A cold beer on a hot summer afternoon... a glass of wine at with that special dinner... so what’s the problem?
In most cases, moderate consumption of alcohol isn’t a problem, but for growing numbers of people, their drinking doesn’t stop with just a couple of beers.
Researchers at the U.S. National Institute on Alcohol Abuse and Alcoholism estimate that 30 percent of Americans will suffer from alcohol dependence or abuse sometime during their lives.
As importantly, many people facing drinking problems fail to recognize they have a problem.
That failure is understandable. The short term effect of drinking is a positive one, making us feel good. It’s difficult to link those good feelings to the negative consequences which tend to occur later, may be subtle at first, and may seem unrelated to our drinking. However, when someone takes the time to check for possible drinking problems, there often are clear warning signs:
v Have people close to you complained about your drinking?
v Has drinking caused problems related to your job or school work?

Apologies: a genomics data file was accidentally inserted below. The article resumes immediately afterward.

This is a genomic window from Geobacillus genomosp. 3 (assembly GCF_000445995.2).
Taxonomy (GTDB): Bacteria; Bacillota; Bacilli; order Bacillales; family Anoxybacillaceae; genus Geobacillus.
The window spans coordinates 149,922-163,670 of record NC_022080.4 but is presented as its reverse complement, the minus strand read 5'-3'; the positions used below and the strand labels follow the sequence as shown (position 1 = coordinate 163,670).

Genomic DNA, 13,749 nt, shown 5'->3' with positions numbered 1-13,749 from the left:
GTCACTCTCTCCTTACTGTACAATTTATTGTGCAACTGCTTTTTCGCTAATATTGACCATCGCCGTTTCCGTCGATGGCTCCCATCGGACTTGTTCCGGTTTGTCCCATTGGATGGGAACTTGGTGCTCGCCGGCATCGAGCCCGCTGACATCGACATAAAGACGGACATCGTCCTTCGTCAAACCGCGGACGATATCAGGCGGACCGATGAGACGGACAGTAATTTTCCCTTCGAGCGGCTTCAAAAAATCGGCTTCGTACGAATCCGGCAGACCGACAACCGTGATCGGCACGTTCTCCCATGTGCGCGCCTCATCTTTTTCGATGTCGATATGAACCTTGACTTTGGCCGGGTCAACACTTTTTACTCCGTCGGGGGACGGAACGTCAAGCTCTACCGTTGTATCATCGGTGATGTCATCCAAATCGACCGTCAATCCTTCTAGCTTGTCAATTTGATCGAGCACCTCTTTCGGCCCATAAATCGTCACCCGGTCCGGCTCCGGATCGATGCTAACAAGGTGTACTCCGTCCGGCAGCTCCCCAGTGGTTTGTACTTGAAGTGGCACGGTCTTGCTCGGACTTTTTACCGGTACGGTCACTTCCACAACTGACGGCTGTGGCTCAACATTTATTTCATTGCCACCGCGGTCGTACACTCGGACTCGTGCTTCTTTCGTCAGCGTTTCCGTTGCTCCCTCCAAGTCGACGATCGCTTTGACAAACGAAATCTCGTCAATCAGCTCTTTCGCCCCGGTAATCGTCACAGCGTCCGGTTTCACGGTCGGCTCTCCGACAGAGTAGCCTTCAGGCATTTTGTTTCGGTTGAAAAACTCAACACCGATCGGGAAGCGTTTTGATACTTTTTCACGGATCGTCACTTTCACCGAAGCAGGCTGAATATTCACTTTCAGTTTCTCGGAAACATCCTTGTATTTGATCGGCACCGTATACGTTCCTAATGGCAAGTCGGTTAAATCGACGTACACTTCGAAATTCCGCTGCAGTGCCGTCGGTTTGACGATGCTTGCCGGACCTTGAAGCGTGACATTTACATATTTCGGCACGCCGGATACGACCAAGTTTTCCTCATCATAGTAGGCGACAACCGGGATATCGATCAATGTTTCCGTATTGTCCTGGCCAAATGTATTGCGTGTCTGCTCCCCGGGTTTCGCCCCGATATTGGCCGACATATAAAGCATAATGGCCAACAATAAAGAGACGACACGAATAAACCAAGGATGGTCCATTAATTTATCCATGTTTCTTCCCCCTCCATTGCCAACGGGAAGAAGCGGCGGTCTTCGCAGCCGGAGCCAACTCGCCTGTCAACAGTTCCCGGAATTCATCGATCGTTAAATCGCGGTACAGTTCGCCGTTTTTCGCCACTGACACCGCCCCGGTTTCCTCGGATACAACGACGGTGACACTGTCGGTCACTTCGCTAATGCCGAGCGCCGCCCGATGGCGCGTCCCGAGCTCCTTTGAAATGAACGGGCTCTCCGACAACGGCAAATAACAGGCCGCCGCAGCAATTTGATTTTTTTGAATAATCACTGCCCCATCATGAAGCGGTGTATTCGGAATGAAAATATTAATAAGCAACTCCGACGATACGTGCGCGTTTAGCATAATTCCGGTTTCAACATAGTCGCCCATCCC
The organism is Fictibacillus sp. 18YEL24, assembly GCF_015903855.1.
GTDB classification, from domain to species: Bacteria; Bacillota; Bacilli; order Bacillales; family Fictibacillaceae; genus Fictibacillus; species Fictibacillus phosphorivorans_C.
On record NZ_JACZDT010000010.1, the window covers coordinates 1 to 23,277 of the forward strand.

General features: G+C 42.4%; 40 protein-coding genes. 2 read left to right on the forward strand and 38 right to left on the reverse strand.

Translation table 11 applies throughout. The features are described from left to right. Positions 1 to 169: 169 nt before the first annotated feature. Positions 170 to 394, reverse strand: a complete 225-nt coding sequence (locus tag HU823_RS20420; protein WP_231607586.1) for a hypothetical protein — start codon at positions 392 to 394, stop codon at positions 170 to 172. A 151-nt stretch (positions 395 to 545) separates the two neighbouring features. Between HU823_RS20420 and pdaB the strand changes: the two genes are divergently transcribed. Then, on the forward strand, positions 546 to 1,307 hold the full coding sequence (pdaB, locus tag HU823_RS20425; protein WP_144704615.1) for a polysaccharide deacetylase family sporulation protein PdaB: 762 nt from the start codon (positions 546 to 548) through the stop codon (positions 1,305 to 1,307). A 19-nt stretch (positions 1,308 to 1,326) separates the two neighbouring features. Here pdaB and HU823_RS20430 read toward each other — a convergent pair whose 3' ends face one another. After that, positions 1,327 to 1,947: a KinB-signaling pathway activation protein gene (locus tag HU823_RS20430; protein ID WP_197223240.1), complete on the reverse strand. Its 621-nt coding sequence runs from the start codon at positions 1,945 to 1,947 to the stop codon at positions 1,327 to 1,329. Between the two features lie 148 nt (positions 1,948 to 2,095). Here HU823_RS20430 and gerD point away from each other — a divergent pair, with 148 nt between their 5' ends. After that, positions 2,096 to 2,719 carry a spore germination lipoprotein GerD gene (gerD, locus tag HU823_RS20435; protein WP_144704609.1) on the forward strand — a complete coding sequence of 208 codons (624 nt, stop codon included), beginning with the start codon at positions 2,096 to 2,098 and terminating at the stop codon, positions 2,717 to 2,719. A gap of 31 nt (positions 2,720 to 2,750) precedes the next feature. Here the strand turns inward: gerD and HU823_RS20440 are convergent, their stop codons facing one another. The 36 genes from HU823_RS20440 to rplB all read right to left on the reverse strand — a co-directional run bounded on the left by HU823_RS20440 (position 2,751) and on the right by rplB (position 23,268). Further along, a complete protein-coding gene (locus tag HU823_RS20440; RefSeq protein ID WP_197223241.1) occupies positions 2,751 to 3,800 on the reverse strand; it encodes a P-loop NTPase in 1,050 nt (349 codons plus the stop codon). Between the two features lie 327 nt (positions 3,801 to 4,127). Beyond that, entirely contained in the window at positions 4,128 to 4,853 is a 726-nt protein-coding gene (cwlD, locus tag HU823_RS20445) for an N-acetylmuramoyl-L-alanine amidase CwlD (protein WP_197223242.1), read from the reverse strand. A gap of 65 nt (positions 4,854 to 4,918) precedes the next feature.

v Has drinking led to the loss of friends?
v Have there been drinking-related arguments with family or other loved ones?
v Have you been arrested for drunk driving or other drinking-related behavior?
v Are there mornings when you can’t remember parts of the previous evening?
v Has drinking led you to neglect work, family, school or other obligations?
v Have you felt guilty about your drinking or thought that you ought to drink less?
If you can answer “yes” to any of these questions, it doesn’t mean you are an alcoholic or a problem drinker, but it does indicate the need for a professional evaluation.
Many counselors specialize in assessing and treating possible drinking problems.
Ask your local mental health center or hospital for a list of possible counselors, or check the yellow pages under counseling professionals, looking for counselors who specialize in substance abuse. The most important thing is to take action.
Studies report problem drinkers often wait as long as ten years before seeking help, and even then less than a quarter of them actively seek help.
Looking into your drinking behavior doesn’t indicate you’re weak or sick, but rather that you want to take control a situation before it gets out of hand.
A professional counselor can help make that happen.
The Counseling Corner is provided as a public service by the American Counseling Association, the nation’s largest organization of counseling professionals.